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Cock-a-doodle-doo!

That’s the traditional sound a rooster makes, but in the story Cock-a-Doodle-MOO!, the rooster makes a different sound. This story follows a little rooster who doesn’t want to get up early and take over the morning wake-up call while Daddy Rooster is away. Instead, he decides to trade chores with another animal on the farm.

While reading cock-a-doodle moo, there are many activities you can use to help students get involved in the book and extend their learning.

Practice Making Animal Sounds

Animal sounds are some of the first sounds kids learn to make. Even young toddlers can often tell you that a cow says “moo” and a lion says “roar.” However, that doesn’t mean older kids don’t like making animal sounds too. Before reading through the story, talk about the different sounds animals make. Focus on farm animals, such as sheep, cows, ducks, chickens, donkeys, pigs, horses, and roosters. As you read the story with kids, they’ll recognize many of these sounds.

Talk About Animal Jobs

Farmers don’t just have animals because they like them. Animals also play important roles on the farm. For example, cows produce milk, sheep provide wool, and horses and donkeys help with plowing the fields and carrying things around the farm. Talk to students about the different roles animals play on a farm and ask them to consider what would happen if animals switched roles. For example, what would happen if a pig decided to lay eggs? Not only will some of the scenarios get students to laugh, they’ll help them understand why the animals on the farm are important.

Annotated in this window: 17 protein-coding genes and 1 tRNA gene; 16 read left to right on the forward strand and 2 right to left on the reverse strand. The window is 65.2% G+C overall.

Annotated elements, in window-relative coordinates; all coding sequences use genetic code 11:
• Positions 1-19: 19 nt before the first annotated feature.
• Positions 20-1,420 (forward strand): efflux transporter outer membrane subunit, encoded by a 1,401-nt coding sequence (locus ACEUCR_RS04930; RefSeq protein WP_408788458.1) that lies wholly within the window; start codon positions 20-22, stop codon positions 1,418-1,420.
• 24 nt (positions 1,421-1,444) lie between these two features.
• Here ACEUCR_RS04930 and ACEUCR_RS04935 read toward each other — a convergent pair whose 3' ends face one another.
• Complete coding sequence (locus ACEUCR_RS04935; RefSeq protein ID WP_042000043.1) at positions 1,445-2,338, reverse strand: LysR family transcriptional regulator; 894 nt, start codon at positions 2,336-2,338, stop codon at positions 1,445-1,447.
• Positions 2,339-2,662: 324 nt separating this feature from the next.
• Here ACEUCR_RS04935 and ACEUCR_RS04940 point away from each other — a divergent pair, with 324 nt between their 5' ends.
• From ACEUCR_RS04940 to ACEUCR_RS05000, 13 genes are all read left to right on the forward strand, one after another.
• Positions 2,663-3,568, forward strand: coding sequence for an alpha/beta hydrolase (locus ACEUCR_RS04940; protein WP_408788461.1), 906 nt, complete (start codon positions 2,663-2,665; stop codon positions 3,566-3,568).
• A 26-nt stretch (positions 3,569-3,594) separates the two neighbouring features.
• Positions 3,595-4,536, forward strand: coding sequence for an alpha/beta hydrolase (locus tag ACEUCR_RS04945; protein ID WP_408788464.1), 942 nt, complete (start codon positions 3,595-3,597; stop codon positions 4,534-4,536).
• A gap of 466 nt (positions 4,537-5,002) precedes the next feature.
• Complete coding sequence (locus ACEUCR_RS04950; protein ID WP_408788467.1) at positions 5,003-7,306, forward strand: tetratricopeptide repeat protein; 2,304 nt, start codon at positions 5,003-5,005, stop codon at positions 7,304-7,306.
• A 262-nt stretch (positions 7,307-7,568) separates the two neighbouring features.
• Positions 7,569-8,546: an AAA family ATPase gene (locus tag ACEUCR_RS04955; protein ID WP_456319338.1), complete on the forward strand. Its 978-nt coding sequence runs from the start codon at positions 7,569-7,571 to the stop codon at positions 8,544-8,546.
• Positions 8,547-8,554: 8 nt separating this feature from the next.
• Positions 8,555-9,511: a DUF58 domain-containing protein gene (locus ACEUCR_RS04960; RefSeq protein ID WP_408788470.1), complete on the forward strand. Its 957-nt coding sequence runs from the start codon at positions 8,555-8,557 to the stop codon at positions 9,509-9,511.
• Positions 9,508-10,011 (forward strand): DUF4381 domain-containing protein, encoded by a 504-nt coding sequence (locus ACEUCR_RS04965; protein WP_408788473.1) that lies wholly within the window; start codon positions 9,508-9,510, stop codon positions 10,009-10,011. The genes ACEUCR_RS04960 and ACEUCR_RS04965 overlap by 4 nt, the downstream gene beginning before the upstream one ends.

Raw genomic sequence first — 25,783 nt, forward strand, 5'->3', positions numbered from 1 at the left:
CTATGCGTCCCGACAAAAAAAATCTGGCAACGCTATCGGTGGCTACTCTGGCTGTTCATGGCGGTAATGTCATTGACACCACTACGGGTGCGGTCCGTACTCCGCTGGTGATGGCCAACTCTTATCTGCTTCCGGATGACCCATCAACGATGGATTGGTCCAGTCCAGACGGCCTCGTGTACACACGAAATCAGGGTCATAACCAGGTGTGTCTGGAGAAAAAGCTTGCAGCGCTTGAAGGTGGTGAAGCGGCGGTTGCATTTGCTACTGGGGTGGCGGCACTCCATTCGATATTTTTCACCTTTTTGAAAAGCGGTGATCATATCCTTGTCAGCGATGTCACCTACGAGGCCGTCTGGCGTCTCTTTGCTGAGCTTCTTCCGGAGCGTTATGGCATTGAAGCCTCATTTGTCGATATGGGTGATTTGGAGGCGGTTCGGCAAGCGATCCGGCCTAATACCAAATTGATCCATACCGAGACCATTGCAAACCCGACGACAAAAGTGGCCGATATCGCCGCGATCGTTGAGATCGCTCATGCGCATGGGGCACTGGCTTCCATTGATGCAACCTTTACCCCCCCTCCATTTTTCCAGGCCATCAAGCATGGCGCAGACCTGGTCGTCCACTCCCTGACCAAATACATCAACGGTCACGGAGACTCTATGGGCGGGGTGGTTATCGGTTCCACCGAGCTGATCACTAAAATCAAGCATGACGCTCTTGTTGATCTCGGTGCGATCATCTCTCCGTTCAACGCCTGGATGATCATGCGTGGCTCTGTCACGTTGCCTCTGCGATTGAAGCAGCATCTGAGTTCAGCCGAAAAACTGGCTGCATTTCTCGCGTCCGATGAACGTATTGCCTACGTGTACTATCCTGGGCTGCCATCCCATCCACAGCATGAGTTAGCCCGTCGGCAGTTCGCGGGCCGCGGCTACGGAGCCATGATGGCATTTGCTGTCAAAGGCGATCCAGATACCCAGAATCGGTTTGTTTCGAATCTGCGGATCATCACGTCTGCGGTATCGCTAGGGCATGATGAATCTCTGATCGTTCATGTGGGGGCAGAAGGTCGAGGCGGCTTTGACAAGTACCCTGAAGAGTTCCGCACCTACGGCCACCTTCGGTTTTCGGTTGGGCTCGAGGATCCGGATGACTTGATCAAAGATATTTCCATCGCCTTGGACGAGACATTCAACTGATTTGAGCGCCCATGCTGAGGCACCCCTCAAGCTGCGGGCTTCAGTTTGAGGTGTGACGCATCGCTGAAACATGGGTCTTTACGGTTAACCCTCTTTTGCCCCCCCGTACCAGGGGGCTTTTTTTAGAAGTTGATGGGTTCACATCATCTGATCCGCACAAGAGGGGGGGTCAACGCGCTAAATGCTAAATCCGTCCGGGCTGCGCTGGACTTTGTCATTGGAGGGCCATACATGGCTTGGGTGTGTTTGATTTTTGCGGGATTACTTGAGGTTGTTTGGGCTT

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Discuss Chores and Responsibilities

Just like the little rooster must take over for his father, kids have jobs they must do around the home and in the classroom. This story is a great way to start talking to students about their roles and responsibilities in the classroom. It also offers a great way to talk to students about their responsibilities at home. Consider questions such as:

  • What jobs do you have at home?
  • What jobs do you have at school?
  • What happens if you don’t do your job?

Find Rhyming Words

In a section of the story, little rooster goes through various versions of cock-a-doodle-doo, such as cock-a-doodle-shoo, cock-a-doodle-achoo, and cock-a-doodle-moo. Work with students to come up with other words that rhyme with “moo”. For example, glue, shoe, new, who, and boo. Kids may even use those words to come up with their own new version of Cock-a-doodle-moo. For example, maybe a ghost trades places with little rooster.

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After finding words that rhyme with cock-a-doodle-doo, pick out other words in the book that students can use to find more rhymes. For example, how many words can students think of that rhyme with pig or cow?

All of these activities will help kids become more engaged in the story and learn a little bit too.

 

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